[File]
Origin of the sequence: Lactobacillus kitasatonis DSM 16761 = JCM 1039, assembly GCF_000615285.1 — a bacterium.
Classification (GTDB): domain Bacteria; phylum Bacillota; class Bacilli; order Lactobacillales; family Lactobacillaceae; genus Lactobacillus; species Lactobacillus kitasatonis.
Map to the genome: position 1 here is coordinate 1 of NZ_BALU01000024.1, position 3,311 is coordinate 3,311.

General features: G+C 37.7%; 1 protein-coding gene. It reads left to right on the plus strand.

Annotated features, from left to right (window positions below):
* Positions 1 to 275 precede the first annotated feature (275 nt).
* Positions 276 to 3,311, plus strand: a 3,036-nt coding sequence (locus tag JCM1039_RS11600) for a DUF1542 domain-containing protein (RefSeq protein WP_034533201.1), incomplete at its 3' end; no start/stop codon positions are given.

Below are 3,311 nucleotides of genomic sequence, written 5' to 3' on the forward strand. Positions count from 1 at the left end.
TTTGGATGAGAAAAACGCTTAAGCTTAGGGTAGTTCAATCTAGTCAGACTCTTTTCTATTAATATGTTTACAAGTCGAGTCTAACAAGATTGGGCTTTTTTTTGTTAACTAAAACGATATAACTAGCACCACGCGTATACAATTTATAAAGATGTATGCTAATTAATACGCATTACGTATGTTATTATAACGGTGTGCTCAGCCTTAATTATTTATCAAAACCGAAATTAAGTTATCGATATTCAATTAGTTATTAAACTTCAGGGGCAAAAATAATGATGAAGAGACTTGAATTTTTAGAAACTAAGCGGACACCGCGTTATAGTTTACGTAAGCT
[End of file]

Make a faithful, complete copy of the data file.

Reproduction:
Origin of the sequence: Lactobacillus kitasatonis DSM 16761 = JCM 1039, assembly GCF_000615285.1 — a bacterium.
Classification (GTDB): domain Bacteria; phylum Bacillota; class Bacilli; order Lactobacillales; family Lactobacillaceae; genus Lactobacillus; species Lactobacillus kitasatonis.
Map to the genome: position 1 here is coordinate 1 of NZ_BALU01000024.1, position 3,311 is coordinate 3,311.

General features: G+C 37.7%; 1 protein-coding gene. It reads left to right on the plus strand.

Annotated features, from left to right (window positions below):
* Positions 1 to 275 precede the first annotated feature (275 nt).
* Positions 276 to 3,311, plus strand: a 3,036-nt coding sequence (locus tag JCM1039_RS11600) for a DUF1542 domain-containing protein (RefSeq protein WP_034533201.1), incomplete at its 3' end; no start/stop codon positions are given.

Below are 3,311 nucleotides of genomic sequence, written 5' to 3' on the forward strand. Positions count from 1 at the left end.
TTTGGATGAGAAAAACGCTTAAGCTTAGGGTAGTTCAATCTAGTCAGACTCTTTTCTATTAATATGTTTACAAGTCGAGTCTAACAAGATTGGGCTTTTTTTTGTTAACTAAAACGATATAACTAGCACCACGCGTATACAATTTATAAAGATGTATGCTAATTAATACGCATTACGTATGTTATTATAACGGTGTGCTCAGCCTTAATTATTTATCAAAACCGAAATTAAGTTATCGATATTCAATTAGTTATTAAACTTCAGGGGCAAAAATAATGATGAAGAGACTTGAATTTTTAGAAACTAAGCGGACACCGCGTTATAGTTTACGTAAGCT